Preparation

Create your partnership

There may be several individuals and organizations that can assist you in the design, plan, and implementation (or putting into action) of your supportive relationships intervention activities. Supportive relationship interventions focusing on tobacco have been implemented with the assistance of a wide range of partners.

Example partners to help implement your intervention:

  • schools (teachers, coaches, school nurses, school cafeteria staff)
  • health care facilities (e.g., hospitals, rehabilitation facilities) and providers (e.g., doctors, nurses, pharmacists)
  • social workers
  • occupational therapists
  • physical therapists
  • parents and family members
  • religious leaders and faith based organizations
  • media personalities
  • local universities and researchers
  • health departments
  • media and communications’ specialists
  • community centers
  • community organizations
  • community members and leaders
  • local businesses including grocery stores, restaurants, barber shops
  • fitness facilities
  • health educators
  • patient advocacy groups

Remember that some training may be required to implement the intervention.  To save time and money, it is helpful to find partners who have already received this training.  If this is not possible, you may have to provide your own training on topics like: health risks associated with tobacco use, signs and symptoms of diseases related to tobacco use, lifestyle behavior changes that reduce risk associated with tobacco use, communication strategies regarding non-judgmental feedback and reinforcement, how to build cultural competence, how to help individuals with problem solving strategies, proper counseling attitude, community resources, and maintaining confidentiality.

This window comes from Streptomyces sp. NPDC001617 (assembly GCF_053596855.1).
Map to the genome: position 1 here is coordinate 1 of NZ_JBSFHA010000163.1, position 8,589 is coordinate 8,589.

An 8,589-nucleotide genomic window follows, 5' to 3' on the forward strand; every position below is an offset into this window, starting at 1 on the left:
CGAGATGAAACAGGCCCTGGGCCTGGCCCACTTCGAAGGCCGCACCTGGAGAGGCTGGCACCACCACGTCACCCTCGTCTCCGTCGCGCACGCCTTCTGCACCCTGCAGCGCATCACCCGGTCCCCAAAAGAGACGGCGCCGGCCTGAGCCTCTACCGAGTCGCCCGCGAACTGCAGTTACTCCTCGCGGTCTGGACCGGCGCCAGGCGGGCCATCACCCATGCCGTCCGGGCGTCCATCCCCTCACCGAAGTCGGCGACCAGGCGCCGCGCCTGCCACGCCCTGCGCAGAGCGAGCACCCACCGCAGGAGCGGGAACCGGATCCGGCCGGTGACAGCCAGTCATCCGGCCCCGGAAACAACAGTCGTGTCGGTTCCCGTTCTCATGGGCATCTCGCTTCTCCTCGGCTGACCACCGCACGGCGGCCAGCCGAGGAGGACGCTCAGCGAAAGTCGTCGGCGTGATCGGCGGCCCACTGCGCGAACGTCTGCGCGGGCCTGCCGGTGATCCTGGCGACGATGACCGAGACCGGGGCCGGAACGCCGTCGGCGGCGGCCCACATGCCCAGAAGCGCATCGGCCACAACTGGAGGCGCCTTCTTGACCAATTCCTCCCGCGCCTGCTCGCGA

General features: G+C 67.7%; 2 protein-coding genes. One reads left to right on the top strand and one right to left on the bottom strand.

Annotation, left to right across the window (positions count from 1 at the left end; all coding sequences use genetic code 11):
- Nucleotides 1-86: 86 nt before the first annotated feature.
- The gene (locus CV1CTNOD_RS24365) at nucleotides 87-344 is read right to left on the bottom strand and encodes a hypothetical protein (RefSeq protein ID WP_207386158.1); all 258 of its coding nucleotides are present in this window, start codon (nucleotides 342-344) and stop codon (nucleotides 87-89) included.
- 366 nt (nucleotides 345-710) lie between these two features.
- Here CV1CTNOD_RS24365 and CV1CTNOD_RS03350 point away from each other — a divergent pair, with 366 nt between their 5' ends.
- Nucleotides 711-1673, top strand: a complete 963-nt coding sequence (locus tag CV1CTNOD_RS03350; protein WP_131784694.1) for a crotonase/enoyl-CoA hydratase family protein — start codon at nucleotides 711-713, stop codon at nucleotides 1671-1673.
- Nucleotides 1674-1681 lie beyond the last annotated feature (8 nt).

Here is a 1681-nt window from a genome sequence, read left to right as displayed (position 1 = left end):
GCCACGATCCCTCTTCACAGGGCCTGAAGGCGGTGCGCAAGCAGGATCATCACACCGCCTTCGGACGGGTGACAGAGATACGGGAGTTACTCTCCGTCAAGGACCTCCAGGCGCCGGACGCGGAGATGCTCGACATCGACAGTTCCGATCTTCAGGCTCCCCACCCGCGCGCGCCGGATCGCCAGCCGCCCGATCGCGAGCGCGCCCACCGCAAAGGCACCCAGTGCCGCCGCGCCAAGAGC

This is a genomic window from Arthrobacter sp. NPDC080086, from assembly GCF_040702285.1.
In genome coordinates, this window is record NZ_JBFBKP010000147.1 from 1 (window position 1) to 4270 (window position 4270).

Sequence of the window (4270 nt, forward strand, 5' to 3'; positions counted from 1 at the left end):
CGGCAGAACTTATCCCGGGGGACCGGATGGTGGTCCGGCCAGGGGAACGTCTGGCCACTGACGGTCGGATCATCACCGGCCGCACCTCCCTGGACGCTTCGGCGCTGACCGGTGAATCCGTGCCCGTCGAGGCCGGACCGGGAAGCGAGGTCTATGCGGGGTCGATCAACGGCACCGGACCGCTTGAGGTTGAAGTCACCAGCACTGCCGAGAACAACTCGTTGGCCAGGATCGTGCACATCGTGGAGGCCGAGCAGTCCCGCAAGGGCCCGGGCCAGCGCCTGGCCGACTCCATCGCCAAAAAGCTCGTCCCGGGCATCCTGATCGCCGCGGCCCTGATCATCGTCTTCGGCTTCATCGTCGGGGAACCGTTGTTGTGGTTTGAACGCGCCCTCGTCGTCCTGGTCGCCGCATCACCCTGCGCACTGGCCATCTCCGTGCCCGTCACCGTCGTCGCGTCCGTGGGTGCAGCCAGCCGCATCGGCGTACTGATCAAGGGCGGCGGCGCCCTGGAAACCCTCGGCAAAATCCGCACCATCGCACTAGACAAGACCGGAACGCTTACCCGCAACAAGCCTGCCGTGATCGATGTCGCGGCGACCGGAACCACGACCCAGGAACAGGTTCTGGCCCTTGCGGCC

Try to think of partners that can serve a variety of roles. For example, you may need certain partners to help you designing your intervention activities (e.g., health educators), while some partners may be more helpful in conducting your intervention activities (e.g., community centers, teachers).  It is important to involve these partners from the beginning of your intervention development through the implementation of your intervention.

Don’t forget to consider partners that may help you with evaluating your intervention.  To evaluate a supportive relationships intervention, or any other intervention, it is often useful to seek out technical assistance from local colleges, universities or others with this experience. These may also be partners that you consider engaging in designing and planning from the very beginning.

For more information on engaging partners, go to Partnerships.

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